Well, with first cousins you share 2 out of 4 grandparents. That's 50% of your genes. It's like having a relationship with a half-sibling. With a second cousin, you share 2/8 great-grandparents, and the damage is mitigated.
    We share 50% of our genes with each parent and almost the same with our siblings (not 100%, of course), about 25% with a half-sibling and about 12.5 with a first cousin.

    http://dna-explained.com/2012/08/19/...ts-the-basics/ (go to "Relationship Predictions")

    % of DNA shared: http://dna-explained.com/2013/09/29/...tch-my-cousin/

    How many genetic ancestors do I have? http://gcbias.org/2013/11/11/how-doe...ack-over-time/

    How much of your genome do you inherit from a particular ancestor? http://gcbias.org/2013/11/04/how-muc...ular-ancestor/

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    Quote Originally Posted by Tomenable View Post


    The charts I posted show only first and second cousins. Marriages between third cousin
    s are not even considered consanguineous.

    In Pakistan 70% of marriages are between first or second cousins (or sometimes even siblings), in Iraq about half of marriages.

    Muslim Sunnah praises and encourages marriages between close relatives. Already Muhammad himself married his first cousin.



    It is gambling. The Habsburgs also had a history of inbreeding and some branches of the dynasty did fine, but most ended badly.

    Maybe it did not affect Rotschild IQ but it could affect other mental traits among them. Sociopathy for example is largely genetic.
    I hadn't heard that the Rothschilds were famous for the number of sociopaths among them. I've only ever known of them from their philanthropic endeavors and participation in the arts world, in addition to their wealth, of course. Unless having a great financial mind and making tons of money makes you a sociopath.

    You're right, in my opinion: first cousin marriages, especially repeated first cousin marriages, are a gamble. Generally it's not a good idea. The Hapsburgs are indeed a prime example.

    https://en.wikipedia.org/wiki/Carlos...ce_of_Asturias

    As the article explains:
    "Carlos had only four great-grandparents instead of the maximum of eight,[2] and his parents had the same coefficient of coancestry (1/8) as if they were half siblings. He had only six great-great-grandparents, instead of the maximum 16;[2] his maternal grandmother and his paternal grandfather were siblings, his maternal grandfather and his paternal grandmother were also siblings, and his two great-grandmothers were sisters."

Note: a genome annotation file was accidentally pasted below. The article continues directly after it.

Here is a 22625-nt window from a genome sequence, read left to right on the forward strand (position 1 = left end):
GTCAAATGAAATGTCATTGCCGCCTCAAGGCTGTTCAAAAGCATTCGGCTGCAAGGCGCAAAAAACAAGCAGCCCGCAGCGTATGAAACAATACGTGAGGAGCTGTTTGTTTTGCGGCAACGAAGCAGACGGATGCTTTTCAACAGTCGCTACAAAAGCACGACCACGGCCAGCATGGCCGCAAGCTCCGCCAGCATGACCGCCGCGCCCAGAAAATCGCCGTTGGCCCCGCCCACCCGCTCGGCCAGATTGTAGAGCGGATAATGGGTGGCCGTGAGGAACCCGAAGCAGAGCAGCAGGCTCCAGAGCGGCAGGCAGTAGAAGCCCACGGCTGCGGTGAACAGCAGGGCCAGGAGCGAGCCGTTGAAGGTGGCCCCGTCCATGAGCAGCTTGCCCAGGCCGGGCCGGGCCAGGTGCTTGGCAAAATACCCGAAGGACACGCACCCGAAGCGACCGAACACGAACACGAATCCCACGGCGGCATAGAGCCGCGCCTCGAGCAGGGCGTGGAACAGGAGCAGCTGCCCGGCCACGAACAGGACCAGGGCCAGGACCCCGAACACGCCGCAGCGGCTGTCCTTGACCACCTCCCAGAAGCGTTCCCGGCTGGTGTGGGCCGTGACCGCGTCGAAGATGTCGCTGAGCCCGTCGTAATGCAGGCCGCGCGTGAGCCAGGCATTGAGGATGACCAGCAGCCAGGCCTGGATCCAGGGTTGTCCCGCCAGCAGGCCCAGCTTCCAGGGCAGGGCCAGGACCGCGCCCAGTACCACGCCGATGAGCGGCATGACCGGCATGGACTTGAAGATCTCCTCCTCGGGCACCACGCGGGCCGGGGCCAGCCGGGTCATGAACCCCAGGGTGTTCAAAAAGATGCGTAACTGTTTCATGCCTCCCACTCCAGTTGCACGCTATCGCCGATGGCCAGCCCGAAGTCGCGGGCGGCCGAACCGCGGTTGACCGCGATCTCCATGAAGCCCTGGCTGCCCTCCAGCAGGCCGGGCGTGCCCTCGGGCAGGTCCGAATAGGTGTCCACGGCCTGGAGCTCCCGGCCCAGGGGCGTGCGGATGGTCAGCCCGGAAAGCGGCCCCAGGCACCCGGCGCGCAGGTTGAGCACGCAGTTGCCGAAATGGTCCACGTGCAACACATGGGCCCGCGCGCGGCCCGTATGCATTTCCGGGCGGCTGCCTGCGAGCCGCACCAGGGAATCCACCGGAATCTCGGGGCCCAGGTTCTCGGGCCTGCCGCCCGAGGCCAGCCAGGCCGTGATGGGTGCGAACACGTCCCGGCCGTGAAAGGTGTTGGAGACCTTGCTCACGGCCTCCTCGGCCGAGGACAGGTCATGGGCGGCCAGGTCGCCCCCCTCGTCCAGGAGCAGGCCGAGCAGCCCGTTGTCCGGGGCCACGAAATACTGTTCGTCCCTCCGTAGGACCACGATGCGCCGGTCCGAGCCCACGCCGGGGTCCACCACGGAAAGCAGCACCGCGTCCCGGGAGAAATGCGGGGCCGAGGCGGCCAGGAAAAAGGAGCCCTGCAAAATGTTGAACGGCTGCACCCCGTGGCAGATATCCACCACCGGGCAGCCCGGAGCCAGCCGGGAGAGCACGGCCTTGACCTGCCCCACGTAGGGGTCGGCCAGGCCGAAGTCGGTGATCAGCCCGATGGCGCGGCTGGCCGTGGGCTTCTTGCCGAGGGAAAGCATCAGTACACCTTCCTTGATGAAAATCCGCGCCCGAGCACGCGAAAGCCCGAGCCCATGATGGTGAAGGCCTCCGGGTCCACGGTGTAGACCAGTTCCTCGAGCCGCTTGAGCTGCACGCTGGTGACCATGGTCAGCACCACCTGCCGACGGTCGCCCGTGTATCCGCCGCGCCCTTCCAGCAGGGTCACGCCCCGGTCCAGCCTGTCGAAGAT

Yikes! It's amazing that they kept this up generation after generation. Why did they think the Church had all those rules about needing dispensations for marriages closer than third cousins? Somebody at some point had figured it out.

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    Quote Originally Posted by LeBrok View Post
    Such traditions and practices can explain why mtDNA is rather evenly distributed through Europe without explanation relying only on rapes, wars and stealing women.
    Especially during the Middle Ages as the church forbade cousin marriages a mixture of endogamy and exogamy would exist. It most probably also would even out autosomical differences. [1] However rape, war and stealing women existed among the aforementioned Aboriginals as well and there is a plethora of evidence it existed in the neolithic as well as in the periods before that. The Motala skull were stuck on poles, for example.

    [1] Mind you, if you take a look at several of the recently published late neolithic genomes you see they differ from present-day Europeans, even if far less than older examples. They also differ from each other. I often wonder how much of that is due to the fact that once researchers want to retrieve the genome of a certain culture they will try to find remains from sites that a very typical for those cultures. But that introduces the bias that you may select for pure, new settlements rather than mixed ones.